Cambridge Shakespeare, Summer 2004: Cheek by Jowl's Othello at the Arts Theatre

Michael Grosvenor-Myer

Grosvenor-Myer, Michael. "Review of Cambridge Shakespeare, Summer 2004: Cheek by Jowl's Othello at the Arts Theatre". Early Modern Literary Studies 10.2 (September, 2004) 12.1-4 <URL:>.

  1. I have always admired Cheek By Jowl and their wonderfully creative director Declan Donnellan. They quoted my Guardian review of Philoctetes in one of their anniversary books and blew up the one of de Musset's Don't Fool With Love outside its West End venue. They haven't been so active of late, and I was sorry to learn that Donnellan has recently jumped aboard the irritating all-male Shakespeare bandwagon. For my views on that trendy fatuity, see EMLS for September 2003; I haven't seen any of the all-female ones that, I read, seem to be proliferating (presumably as some kind of well-intentioned quid pro quo?), but can't say this makes me feel unbearably deprived. However, the Cambridge Arts has always been privileged when it has formed a stop on the company's tour programme, and their Othello was keenly awaited.

  2. It was, to start with the few niggles, a bit slow and teasing-out of every possible nuance, so made for rather a long evening. And some of Donnellan's ideas seem to have passed the date on the package. The remote-control tortures worked fine in his magnificent National Theatre Fuente Ovejuna all those years ago (still remembered as the most duende-full production of my 65+ years of theatregoing), but this time, when a guy upstage-R made with a dagger and another downstage-L clutched his tummy, said "AAArrrgh" and fell down, there was perhaps just a teeny bit of a sense of been-there-done-that.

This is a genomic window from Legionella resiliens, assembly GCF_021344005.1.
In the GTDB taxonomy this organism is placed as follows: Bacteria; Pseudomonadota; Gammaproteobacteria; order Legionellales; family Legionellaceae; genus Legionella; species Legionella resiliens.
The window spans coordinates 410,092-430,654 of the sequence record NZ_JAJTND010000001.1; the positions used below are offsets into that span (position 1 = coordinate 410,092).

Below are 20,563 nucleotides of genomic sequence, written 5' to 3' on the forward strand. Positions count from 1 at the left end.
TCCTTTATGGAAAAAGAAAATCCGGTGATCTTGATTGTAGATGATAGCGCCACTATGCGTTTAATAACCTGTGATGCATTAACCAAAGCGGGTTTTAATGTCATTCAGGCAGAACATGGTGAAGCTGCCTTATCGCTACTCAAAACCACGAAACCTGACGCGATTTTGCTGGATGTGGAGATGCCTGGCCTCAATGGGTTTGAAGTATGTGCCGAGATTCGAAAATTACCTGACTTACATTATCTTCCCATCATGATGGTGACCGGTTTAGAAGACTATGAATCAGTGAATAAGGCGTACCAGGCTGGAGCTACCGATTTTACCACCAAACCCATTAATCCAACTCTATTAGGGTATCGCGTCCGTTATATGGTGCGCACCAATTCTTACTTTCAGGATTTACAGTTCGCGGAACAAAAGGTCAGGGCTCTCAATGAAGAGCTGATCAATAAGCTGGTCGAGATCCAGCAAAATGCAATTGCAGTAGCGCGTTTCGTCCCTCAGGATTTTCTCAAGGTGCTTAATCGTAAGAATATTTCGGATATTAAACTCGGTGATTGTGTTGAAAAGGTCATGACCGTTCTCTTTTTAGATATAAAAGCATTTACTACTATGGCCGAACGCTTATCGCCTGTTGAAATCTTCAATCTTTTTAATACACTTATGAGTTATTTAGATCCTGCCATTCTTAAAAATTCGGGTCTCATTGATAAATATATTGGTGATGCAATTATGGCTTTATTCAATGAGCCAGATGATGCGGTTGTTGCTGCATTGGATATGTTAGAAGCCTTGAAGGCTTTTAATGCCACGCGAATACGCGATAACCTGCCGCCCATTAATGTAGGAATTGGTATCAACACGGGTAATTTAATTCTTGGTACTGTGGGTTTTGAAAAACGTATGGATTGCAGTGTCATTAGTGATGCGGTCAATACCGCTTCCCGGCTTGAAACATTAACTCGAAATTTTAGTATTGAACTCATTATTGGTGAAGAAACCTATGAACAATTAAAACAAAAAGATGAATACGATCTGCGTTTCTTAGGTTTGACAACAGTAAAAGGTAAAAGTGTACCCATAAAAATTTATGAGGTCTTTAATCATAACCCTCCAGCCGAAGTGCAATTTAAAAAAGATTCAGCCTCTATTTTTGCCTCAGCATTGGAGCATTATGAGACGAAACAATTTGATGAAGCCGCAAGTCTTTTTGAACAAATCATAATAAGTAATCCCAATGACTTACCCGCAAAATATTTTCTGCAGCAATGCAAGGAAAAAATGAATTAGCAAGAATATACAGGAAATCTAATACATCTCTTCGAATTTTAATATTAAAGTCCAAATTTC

3. But there were, as you would expect, many things to value and cherish. Nonso Anozie, impressively dominant throughout, six-foot-six and broad in proportion, lifting his lovely, diminutive Desdemona at arm's length above his head by the throat, where she kicked and waved her arms like a demented puppet or an insect impaled on a pin, was a magic moment. So, too, was the flying-in-the-face-of-the-text of Caroline Martin and her exquisite Emilia, Jaye Griffiths, flipping into helpless schoolgirl giggles at Othello's abuse. I've never seen this relationship better conveyed.

  4. There were many fine touches in the little businesses, like the sense of underlying tension in the constant anxious glancing at wristwatches on lines like, "Myself will straight aboard". An excellent supporting cast too, in which Matthew Douglas's Roderigo, David Hobbs's Brabantio, Michael Gardiner's Lodovico and Duke impressed particularly. Ryan Kiggell was an interestingly wimpish Cassio, paying Bianca to give him a good spanking with the handkerchief in her hand, which he then put to an unmentionable use, and right out of his depth in an impressive Greek-dancing drinking scene. Jonny Phillips's Iago was properly pivotal, but sometimes so laid-back in the bluff insidiousness as to be a bit hard to hear.

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© 2004-, Matthew Steggle (Editor, EMLS).